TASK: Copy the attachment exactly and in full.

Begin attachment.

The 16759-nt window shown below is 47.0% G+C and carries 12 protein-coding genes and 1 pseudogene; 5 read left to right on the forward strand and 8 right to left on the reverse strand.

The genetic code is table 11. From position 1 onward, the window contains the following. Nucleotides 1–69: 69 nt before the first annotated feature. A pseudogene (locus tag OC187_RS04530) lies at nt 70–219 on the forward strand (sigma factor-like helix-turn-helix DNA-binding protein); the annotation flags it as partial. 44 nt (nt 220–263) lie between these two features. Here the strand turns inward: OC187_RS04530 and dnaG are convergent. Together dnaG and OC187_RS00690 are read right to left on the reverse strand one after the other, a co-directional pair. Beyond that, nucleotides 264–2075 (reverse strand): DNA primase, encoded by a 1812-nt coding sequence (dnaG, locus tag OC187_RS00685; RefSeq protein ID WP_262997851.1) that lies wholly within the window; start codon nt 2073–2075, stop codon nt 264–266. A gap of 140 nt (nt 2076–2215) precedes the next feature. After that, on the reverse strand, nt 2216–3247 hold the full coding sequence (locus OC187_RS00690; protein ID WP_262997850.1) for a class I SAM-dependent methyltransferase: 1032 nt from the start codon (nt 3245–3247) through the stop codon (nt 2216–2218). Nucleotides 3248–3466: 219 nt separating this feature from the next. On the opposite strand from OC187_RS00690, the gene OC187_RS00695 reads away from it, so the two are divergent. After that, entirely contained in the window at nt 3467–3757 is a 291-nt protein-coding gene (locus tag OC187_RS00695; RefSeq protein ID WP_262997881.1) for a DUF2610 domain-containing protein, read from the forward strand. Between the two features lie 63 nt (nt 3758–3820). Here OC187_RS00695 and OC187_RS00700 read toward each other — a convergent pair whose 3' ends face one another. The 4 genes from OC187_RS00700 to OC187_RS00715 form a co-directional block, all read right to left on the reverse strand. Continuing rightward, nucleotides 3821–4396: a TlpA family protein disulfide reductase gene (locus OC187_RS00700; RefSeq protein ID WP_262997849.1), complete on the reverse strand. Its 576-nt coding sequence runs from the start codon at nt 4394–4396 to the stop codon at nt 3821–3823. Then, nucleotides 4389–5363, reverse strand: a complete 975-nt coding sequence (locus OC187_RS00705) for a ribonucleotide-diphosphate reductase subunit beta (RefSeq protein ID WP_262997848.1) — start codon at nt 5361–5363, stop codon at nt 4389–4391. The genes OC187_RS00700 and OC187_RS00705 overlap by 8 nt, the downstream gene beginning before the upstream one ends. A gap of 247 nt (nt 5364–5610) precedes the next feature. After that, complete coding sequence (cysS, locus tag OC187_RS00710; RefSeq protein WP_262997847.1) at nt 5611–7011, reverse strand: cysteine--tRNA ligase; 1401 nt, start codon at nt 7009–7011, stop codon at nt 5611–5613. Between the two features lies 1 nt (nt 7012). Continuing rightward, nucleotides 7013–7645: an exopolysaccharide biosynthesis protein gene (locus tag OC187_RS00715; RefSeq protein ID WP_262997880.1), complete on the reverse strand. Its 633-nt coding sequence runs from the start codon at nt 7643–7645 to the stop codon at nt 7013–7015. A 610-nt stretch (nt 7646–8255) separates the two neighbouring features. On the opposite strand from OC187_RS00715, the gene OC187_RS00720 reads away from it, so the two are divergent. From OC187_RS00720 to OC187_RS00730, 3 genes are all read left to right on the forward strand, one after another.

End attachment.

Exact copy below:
The 16759-nt window shown below is 47.0% G+C and carries 12 protein-coding genes and 1 pseudogene; 5 read left to right on the forward strand and 8 right to left on the reverse strand.

The genetic code is table 11. From position 1 onward, the window contains the following. Nucleotides 1–69: 69 nt before the first annotated feature. A pseudogene (locus tag OC187_RS04530) lies at nt 70–219 on the forward strand (sigma factor-like helix-turn-helix DNA-binding protein); the annotation flags it as partial. 44 nt (nt 220–263) lie between these two features. Here the strand turns inward: OC187_RS04530 and dnaG are convergent. Together dnaG and OC187_RS00690 are read right to left on the reverse strand one after the other, a co-directional pair. Beyond that, nucleotides 264–2075 (reverse strand): DNA primase, encoded by a 1812-nt coding sequence (dnaG, locus tag OC187_RS00685; RefSeq protein ID WP_262997851.1) that lies wholly within the window; start codon nt 2073–2075, stop codon nt 264–266. A gap of 140 nt (nt 2076–2215) precedes the next feature. After that, on the reverse strand, nt 2216–3247 hold the full coding sequence (locus OC187_RS00690; protein ID WP_262997850.1) for a class I SAM-dependent methyltransferase: 1032 nt from the start codon (nt 3245–3247) through the stop codon (nt 2216–2218). Nucleotides 3248–3466: 219 nt separating this feature from the next. On the opposite strand from OC187_RS00690, the gene OC187_RS00695 reads away from it, so the two are divergent. After that, entirely contained in the window at nt 3467–3757 is a 291-nt protein-coding gene (locus tag OC187_RS00695; RefSeq protein ID WP_262997881.1) for a DUF2610 domain-containing protein, read from the forward strand. Between the two features lie 63 nt (nt 3758–3820). Here OC187_RS00695 and OC187_RS00700 read toward each other — a convergent pair whose 3' ends face one another. The 4 genes from OC187_RS00700 to OC187_RS00715 form a co-directional block, all read right to left on the reverse strand. Continuing rightward, nucleotides 3821–4396: a TlpA family protein disulfide reductase gene (locus OC187_RS00700; RefSeq protein ID WP_262997849.1), complete on the reverse strand. Its 576-nt coding sequence runs from the start codon at nt 4394–4396 to the stop codon at nt 3821–3823. Then, nucleotides 4389–5363, reverse strand: a complete 975-nt coding sequence (locus OC187_RS00705) for a ribonucleotide-diphosphate reductase subunit beta (RefSeq protein ID WP_262997848.1) — start codon at nt 5361–5363, stop codon at nt 4389–4391. The genes OC187_RS00700 and OC187_RS00705 overlap by 8 nt, the downstream gene beginning before the upstream one ends. A gap of 247 nt (nt 5364–5610) precedes the next feature. After that, complete coding sequence (cysS, locus tag OC187_RS00710; RefSeq protein WP_262997847.1) at nt 5611–7011, reverse strand: cysteine--tRNA ligase; 1401 nt, start codon at nt 7009–7011, stop codon at nt 5611–5613. Between the two features lies 1 nt (nt 7012). Continuing rightward, nucleotides 7013–7645: an exopolysaccharide biosynthesis protein gene (locus tag OC187_RS00715; RefSeq protein ID WP_262997880.1), complete on the reverse strand. Its 633-nt coding sequence runs from the start codon at nt 7643–7645 to the stop codon at nt 7013–7015. A 610-nt stretch (nt 7646–8255) separates the two neighbouring features. On the opposite strand from OC187_RS00715, the gene OC187_RS00720 reads away from it, so the two are divergent. From OC187_RS00720 to OC187_RS00730, 3 genes are all read left to right on the forward strand, one after another.